Spraying for mosquito-borne virus begins in southwest Michigan
Aerial spraying in parts of southwestern Michigan to fight the eastern equine encephalitis virus began Monday, state officials said.
The Michigan Department of Health and Human Services is spraying an insecticide in Berrien, Cass, St. Joseph and Van Buren counties to kill the mosquitoes that carry the virus, which has killed three people in Michigan.
Officials planned to perform the spraying Sunday, but postponed it due to the rain. They said updates on spraying could be found at Michigan.gov/EEE.
“The addition of three new animal cases and recent discovery of mosquitoes that carry this virus show this is an ongoing threat to the health and safety of Michiganders and the need for continued actions to prevent exposure, including aerial treatment,” said Dr. Joneigh Khaldun, MDHHS chief medical executive and chief deputy for health.
As of Monday, EEE has been confirmed in nine people, with three fatalities, the department said. In addition, cases have occurred in 33 animals from 15 counties: Allegan, Barry, Berrien, Calhoun, Cass, Genesee, Jackson, Kalamazoo, Kent, Lapeer, Livingston, Montcalm, Newaygo, St. Joseph and Van Buren.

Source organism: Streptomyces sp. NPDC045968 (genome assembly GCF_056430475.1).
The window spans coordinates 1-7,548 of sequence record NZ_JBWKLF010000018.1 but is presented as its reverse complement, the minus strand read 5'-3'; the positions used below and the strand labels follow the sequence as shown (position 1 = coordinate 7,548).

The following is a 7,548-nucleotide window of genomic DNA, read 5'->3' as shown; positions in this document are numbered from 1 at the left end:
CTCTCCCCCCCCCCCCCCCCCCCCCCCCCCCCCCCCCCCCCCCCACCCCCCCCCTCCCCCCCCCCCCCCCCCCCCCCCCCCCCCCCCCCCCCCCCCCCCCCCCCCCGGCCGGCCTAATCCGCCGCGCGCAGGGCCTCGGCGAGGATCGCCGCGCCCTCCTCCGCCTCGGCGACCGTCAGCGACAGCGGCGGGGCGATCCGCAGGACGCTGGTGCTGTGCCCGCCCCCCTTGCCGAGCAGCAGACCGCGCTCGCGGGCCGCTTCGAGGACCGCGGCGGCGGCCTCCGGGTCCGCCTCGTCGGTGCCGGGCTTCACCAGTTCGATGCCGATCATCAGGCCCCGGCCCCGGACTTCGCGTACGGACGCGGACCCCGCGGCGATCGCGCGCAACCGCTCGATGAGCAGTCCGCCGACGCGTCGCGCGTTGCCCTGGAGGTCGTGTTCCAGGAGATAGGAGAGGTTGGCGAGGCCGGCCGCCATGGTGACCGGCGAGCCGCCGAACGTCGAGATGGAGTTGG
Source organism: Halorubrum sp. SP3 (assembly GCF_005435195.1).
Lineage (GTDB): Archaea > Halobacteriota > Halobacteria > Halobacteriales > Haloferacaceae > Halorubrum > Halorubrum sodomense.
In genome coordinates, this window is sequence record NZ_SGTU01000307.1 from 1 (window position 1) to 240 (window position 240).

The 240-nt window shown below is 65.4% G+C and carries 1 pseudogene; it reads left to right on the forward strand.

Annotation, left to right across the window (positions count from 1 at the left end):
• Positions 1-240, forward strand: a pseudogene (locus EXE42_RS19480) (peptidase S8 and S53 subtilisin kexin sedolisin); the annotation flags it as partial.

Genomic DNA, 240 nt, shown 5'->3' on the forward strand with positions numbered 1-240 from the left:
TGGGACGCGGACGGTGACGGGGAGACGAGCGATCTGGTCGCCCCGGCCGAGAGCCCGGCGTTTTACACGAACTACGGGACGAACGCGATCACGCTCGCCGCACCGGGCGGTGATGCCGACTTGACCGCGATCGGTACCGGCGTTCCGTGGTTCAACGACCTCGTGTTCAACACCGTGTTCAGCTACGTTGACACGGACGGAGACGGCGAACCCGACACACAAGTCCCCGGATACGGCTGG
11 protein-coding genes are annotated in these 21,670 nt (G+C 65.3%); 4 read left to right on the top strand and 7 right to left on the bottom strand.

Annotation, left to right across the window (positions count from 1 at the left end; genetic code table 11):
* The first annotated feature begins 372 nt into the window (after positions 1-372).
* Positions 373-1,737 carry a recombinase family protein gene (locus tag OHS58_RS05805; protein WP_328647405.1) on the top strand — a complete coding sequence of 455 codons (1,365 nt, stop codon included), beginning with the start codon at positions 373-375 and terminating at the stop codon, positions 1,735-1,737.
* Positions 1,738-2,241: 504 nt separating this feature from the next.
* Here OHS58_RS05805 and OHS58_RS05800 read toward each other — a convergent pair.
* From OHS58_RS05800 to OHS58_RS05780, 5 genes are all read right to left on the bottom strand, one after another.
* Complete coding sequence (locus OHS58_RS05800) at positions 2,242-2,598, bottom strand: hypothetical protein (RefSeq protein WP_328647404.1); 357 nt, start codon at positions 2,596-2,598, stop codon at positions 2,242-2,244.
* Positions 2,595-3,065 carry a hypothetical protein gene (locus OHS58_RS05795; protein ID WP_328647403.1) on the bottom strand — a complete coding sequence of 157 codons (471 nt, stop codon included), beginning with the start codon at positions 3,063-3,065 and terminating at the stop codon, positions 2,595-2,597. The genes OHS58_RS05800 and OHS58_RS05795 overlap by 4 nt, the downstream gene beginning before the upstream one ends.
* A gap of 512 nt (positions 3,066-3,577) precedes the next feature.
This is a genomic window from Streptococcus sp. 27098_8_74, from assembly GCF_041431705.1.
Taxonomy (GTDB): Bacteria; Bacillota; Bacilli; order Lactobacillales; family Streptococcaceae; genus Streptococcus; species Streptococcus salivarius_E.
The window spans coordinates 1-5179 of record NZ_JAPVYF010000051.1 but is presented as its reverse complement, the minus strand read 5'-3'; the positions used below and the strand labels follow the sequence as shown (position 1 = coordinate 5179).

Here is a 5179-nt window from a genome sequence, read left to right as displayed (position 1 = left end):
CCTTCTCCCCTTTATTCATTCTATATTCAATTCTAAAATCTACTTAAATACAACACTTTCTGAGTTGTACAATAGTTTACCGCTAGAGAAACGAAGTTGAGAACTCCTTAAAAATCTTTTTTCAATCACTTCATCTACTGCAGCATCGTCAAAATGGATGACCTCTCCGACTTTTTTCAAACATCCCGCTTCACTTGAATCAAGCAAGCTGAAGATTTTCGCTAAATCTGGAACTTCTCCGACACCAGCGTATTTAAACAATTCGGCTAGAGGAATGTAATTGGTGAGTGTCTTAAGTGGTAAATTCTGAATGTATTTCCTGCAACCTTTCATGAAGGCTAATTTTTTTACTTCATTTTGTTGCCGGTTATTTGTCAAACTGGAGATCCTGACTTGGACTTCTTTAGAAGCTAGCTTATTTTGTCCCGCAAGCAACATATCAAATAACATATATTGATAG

The mosquitos that spread EEE are still active and were caught in traps set Sept. 26 in southwest Michigan, the department said.
Aerial treatment is conducted by low-flying aircraft, beginning in the evening and continuing up until 4:30 a.m. the next morning, in areas of concern.
The pesticides will be dispersed as an ultra-low volume spray. ULV sprayers dispense very fine aerosol droplets that stay suspended in the air and kill adult mosquitoes on contact.
EEE is one of the most dangerous mosquito-borne diseases in the United States, with a 33% fatality rate in people who become ill and a 90% fatality rate in horses, according to the health department. People can be infected with EEE from the bite of a mosquito carrying the virus. There is a vaccine for horses, but none for humans.
Signs of EEE include the sudden onset of fever, chills, body and joint aches that can progress to a severe encephalitis, resulting in headache, disorientation, tremors, seizures and paralysis. Permanent brain damage, coma and death may also occur in some cases.
The department does not expect the pesticides to have any health effects on humans or animals, Health and Human Services Department spokeswoman Lynn Sutfin said.